There’s a very good chance that, unless you are a fisherman or a marine biologist, you have likely never heard of the Tripletail. But while it may be a decidedly obscure fish, it is most certainly NOT an inconspicuous one. Fully grown specimens can top out at up to four feet in length, and you can find this hulking beast gently floating about in warm waters across the globe. However, one place where you typically won’t see it is in an aquarium.
There are only two recognized species of Tripletails at the moment. Lobotes surinamensis is generally referred to simply as the Tripletail and is said to occur in both the Atlantic and Indo-Pacific, with the exception of the Eastern Pacific Ocean, where it is replaced by Lobotes pacificus. But… the situation is probably a bit more complex than that, as genetic data appears to indicate that the Atlantic and Pacific populations are fairly distinct. Until a full study of this genus from across its range is conducted, it’s perhaps safest to say that we really don’t know the full extent of this group’s biodiversity, though whatever differences might exist across the world’s oceans are seemingly quite subtle.
Also unclear is the relationship this group has among the many other generically percoid-looking fishes. Lobotes has usually been accepted to represent its own unique family, but it’s closest relatives have been rather shrouded in mystery. The popular freshwater aquarium fish Datnioides is a likely sister group, and you’ll occasionally see these referred to commonly as freshwater tripletails. Another probable cousin is Hapalogenys, the barbled grunters, and all three of these groups have now been combined into the recently recognized Order Lobotiformes. All are, to varying extent, fairly robust, predatory fishes which regularly occur in brackish coastal waters.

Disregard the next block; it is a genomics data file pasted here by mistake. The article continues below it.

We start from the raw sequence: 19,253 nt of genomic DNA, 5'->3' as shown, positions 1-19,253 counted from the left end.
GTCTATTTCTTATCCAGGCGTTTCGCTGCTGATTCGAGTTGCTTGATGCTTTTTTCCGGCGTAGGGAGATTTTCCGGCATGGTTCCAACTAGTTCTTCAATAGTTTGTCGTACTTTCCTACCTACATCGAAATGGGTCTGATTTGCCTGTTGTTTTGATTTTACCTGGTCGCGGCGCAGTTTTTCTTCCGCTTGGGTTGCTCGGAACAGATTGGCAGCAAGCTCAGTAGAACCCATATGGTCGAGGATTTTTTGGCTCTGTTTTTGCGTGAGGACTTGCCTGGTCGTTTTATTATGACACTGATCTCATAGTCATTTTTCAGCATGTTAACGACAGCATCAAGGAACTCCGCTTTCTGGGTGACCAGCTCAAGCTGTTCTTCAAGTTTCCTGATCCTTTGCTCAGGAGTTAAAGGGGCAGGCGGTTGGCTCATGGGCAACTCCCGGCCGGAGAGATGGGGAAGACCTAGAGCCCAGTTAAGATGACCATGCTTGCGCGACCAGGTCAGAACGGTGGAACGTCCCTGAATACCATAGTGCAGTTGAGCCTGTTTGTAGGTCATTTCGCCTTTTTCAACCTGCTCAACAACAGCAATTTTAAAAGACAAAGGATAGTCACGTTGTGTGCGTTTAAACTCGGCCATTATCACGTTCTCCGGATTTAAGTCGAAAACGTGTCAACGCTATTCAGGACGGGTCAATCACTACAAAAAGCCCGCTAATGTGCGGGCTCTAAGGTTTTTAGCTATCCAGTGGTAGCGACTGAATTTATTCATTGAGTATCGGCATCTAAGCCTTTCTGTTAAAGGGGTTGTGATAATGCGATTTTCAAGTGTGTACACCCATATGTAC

As an aquarium fish, Lobotes is almost unheard of. It does apparently show up on rare occasion, but you’ll find scant information regarding its husbandry requirements. The average size of an adult specimen is in the neighborhood of 80cm (though they do get larger than this), and juveniles can reach over 30cm within their first year. That is to say, this is a big fish, and it gets big quickly. Realistically, only the most absurdly large of aquariums can be considered as appropriate for a mature tripletail, making this a fish best left to public aquariums. But, at least based on the above video of a specimen maintained successfully for eight months in a FOWLR community tank, there doesn’t seem to be any particular challenge to keeping Lobotes other than its eventual size.
One of the most fascinating tripletail traits is its peculiar swimming style, or, rather, its lack thereof. Though Lobotes can be encountered as deep as 70m, it seems to be most regularly found floating languorously just beneath the water’s surface. With its immense, flattened shape, cryptic coloration, and rather unfishy silhouette, it’s not hard to imagine how smaller species might mistake it for just another piece of flotsam on the open ocean. But woe be to the fish which seeks refuge beneath the tripletail.